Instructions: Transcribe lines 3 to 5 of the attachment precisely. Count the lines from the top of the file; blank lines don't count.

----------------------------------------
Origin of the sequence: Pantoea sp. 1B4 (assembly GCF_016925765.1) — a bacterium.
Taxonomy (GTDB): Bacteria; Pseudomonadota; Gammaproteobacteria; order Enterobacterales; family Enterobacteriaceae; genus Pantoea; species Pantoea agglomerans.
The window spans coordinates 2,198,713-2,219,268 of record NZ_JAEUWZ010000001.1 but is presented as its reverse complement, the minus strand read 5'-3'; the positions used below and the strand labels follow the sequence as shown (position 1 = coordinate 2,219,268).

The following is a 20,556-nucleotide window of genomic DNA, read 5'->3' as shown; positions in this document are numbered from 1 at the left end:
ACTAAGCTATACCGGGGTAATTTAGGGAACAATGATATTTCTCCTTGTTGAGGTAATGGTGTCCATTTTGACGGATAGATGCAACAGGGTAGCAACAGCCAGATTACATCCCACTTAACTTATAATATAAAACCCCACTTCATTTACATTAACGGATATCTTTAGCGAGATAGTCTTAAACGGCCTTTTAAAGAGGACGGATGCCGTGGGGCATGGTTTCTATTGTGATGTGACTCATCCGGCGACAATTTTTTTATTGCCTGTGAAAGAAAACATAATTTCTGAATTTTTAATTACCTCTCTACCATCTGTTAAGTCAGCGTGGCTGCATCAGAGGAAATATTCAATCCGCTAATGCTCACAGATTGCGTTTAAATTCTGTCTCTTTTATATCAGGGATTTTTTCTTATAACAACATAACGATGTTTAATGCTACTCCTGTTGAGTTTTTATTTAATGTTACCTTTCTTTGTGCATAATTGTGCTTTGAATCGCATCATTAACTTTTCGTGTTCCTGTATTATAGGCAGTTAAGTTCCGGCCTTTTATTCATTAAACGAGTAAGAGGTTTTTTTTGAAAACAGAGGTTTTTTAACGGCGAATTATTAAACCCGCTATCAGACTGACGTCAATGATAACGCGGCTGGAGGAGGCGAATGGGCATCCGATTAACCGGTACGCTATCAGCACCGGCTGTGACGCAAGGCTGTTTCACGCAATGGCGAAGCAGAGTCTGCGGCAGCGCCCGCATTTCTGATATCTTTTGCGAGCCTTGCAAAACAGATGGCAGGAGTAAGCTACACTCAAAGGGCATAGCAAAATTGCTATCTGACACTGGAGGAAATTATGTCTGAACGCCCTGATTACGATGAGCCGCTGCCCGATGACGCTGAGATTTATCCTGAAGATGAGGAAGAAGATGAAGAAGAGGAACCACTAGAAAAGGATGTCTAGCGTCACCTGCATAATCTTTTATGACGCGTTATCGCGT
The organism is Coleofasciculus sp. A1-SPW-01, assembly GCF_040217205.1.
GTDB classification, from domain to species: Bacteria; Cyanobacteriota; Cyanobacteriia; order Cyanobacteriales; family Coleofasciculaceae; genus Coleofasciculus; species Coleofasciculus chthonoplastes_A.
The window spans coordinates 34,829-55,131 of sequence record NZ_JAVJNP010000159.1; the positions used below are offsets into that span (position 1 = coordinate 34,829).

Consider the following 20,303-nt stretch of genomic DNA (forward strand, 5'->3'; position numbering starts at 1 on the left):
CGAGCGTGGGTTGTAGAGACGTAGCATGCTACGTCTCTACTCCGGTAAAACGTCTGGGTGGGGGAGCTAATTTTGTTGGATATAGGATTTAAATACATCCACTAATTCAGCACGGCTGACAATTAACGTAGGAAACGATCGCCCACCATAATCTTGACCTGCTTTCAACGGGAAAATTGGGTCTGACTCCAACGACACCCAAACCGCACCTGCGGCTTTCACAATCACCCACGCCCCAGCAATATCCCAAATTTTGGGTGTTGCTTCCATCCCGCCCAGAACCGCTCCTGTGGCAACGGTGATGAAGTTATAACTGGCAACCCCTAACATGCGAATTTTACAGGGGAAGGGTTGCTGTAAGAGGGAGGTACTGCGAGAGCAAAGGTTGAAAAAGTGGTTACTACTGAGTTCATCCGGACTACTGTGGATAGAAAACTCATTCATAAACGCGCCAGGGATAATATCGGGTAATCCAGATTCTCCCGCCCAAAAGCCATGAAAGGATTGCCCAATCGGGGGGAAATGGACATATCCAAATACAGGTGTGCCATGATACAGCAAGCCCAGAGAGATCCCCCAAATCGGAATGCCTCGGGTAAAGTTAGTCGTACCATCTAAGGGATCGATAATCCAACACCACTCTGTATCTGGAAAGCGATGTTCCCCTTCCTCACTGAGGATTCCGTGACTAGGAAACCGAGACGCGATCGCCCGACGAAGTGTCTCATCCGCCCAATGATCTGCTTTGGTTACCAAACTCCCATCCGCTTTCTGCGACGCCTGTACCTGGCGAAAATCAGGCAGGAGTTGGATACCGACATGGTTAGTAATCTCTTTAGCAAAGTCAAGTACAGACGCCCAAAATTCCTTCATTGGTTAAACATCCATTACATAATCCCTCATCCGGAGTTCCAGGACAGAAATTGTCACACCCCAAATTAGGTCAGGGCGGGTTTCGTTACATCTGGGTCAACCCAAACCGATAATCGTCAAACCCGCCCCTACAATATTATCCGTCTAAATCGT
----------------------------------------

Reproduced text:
The window spans coordinates 2,198,713-2,219,268 of record NZ_JAEUWZ010000001.1 but is presented as its reverse complement, the minus strand read 5'-3'; the positions used below and the strand labels follow the sequence as shown (position 1 = coordinate 2,219,268).

The following is a 20,556-nucleotide window of genomic DNA, read 5'->3' as shown; positions in this document are numbered from 1 at the left end:
ACTAAGCTATACCGGGGTAATTTAGGGAACAATGATATTTCTCCTTGTTGAGGTAATGGTGTCCATTTTGACGGATAGATGCAACAGGGTAGCAACAGCCAGATTACATCCCACTTAACTTATAATATAAAACCCCACTTCATTTACATTAACGGATATCTTTAGCGAGATAGTCTTAAACGGCCTTTTAAAGAGGACGGATGCCGTGGGGCATGGTTTCTATTGTGATGTGACTCATCCGGCGACAATTTTTTTATTGCCTGTGAAAGAAAACATAATTTCTGAATTTTTAATTACCTCTCTACCATCTGTTAAGTCAGCGTGGCTGCATCAGAGGAAATATTCAATCCGCTAATGCTCACAGATTGCGTTTAAATTCTGTCTCTTTTATATCAGGGATTTTTTCTTATAACAACATAACGATGTTTAATGCTACTCCTGTTGAGTTTTTATTTAATGTTACCTTTCTTTGTGCATAATTGTGCTTTGAATCGCATCATTAACTTTTCGTGTTCCTGTATTATAGGCAGTTAAGTTCCGGCCTTTTATTCATTAAACGAGTAAGAGGTTTTTTTTGAAAACAGAGGTTTTTTAACGGCGAATTATTAAACCCGCTATCAGACTGACGTCAATGATAACGCGGCTGGAGGAGGCGAATGGGCATCCGATTAACCGGTACGCTATCAGCACCGGCTGTGACGCAAGGCTGTTTCACGCAATGGCGAAGCAGAGTCTGCGGCAGCGCCCGCATTTCTGATATCTTTTGCGAGCCTTGCAAAACAGATGGCAGGAGTAAGCTACACTCAAAGGGCATAGCAAAATTGCTATCTGACACTGGAGGAAATTATGTCTGAACGCCCTGATTACGATGAGCCGCTGCCCGATGACGCTGAGATTTATCCTGAAGATGAGGAAGAAGATGAAGAAGAGGAACCACTAGAAAAGGATGTCTAGCGTCACCTGCATAATCTTTTATGACGCGTTATCGCGT